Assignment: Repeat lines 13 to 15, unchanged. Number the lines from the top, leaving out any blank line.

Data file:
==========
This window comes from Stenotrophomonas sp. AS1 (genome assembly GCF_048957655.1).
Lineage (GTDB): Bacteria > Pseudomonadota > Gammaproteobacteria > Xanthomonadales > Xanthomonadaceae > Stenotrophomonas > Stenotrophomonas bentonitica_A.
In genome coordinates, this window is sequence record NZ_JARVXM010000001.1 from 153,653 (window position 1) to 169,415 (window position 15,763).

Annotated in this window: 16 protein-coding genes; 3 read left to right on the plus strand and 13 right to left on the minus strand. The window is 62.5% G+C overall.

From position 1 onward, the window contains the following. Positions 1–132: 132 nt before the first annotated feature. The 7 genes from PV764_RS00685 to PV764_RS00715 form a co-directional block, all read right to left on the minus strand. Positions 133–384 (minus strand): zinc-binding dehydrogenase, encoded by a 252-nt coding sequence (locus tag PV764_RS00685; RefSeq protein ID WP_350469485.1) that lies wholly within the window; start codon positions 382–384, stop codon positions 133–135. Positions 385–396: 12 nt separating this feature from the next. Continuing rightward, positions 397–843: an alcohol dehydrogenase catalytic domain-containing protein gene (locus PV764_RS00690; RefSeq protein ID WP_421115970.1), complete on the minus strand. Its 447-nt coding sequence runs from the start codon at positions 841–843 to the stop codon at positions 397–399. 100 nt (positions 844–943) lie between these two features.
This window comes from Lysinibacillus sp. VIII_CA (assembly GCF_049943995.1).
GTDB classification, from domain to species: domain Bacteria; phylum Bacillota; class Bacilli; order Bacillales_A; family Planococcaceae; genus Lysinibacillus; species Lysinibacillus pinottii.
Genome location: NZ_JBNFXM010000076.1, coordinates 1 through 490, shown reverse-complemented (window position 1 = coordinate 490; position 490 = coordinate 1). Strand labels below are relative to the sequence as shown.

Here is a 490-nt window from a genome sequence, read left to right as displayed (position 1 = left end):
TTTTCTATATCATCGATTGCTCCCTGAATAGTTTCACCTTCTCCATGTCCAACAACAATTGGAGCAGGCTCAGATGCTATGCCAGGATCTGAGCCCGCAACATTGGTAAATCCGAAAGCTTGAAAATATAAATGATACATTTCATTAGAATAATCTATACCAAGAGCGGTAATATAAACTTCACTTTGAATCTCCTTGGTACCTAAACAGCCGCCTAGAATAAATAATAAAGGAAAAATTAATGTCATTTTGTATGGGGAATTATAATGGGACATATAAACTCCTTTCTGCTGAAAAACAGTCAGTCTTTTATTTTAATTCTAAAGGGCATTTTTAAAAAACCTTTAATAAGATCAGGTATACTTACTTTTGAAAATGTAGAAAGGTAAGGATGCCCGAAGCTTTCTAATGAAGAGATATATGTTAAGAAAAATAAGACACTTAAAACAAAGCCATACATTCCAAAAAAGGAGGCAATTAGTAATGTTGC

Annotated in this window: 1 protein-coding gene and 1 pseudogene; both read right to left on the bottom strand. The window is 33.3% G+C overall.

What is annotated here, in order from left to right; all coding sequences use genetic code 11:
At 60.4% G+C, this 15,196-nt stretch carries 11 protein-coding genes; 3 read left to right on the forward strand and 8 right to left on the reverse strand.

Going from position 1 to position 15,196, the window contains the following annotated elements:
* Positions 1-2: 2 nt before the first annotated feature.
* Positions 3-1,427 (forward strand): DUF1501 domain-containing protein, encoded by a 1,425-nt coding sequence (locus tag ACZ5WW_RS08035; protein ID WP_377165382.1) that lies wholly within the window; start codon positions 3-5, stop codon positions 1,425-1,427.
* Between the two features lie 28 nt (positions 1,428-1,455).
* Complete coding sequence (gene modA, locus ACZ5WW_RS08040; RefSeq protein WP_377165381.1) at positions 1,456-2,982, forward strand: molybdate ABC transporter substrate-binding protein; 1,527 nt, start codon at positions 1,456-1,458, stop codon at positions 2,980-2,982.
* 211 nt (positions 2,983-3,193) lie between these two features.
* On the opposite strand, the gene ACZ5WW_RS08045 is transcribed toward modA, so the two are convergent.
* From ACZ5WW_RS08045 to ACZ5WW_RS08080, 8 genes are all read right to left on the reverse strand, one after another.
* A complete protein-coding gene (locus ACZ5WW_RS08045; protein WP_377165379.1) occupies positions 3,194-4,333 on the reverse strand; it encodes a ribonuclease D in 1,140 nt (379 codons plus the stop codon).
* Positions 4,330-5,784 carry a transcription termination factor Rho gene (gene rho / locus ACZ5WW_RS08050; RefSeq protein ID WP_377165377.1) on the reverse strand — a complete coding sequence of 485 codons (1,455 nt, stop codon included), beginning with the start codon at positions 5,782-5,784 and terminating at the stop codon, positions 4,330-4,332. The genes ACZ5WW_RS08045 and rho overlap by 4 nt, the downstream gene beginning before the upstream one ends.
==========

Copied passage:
At 60.4% G+C, this 15,196-nt stretch carries 11 protein-coding genes; 3 read left to right on the forward strand and 8 right to left on the reverse strand.

Going from position 1 to position 15,196, the window contains the following annotated elements:
* Positions 1-2: 2 nt before the first annotated feature.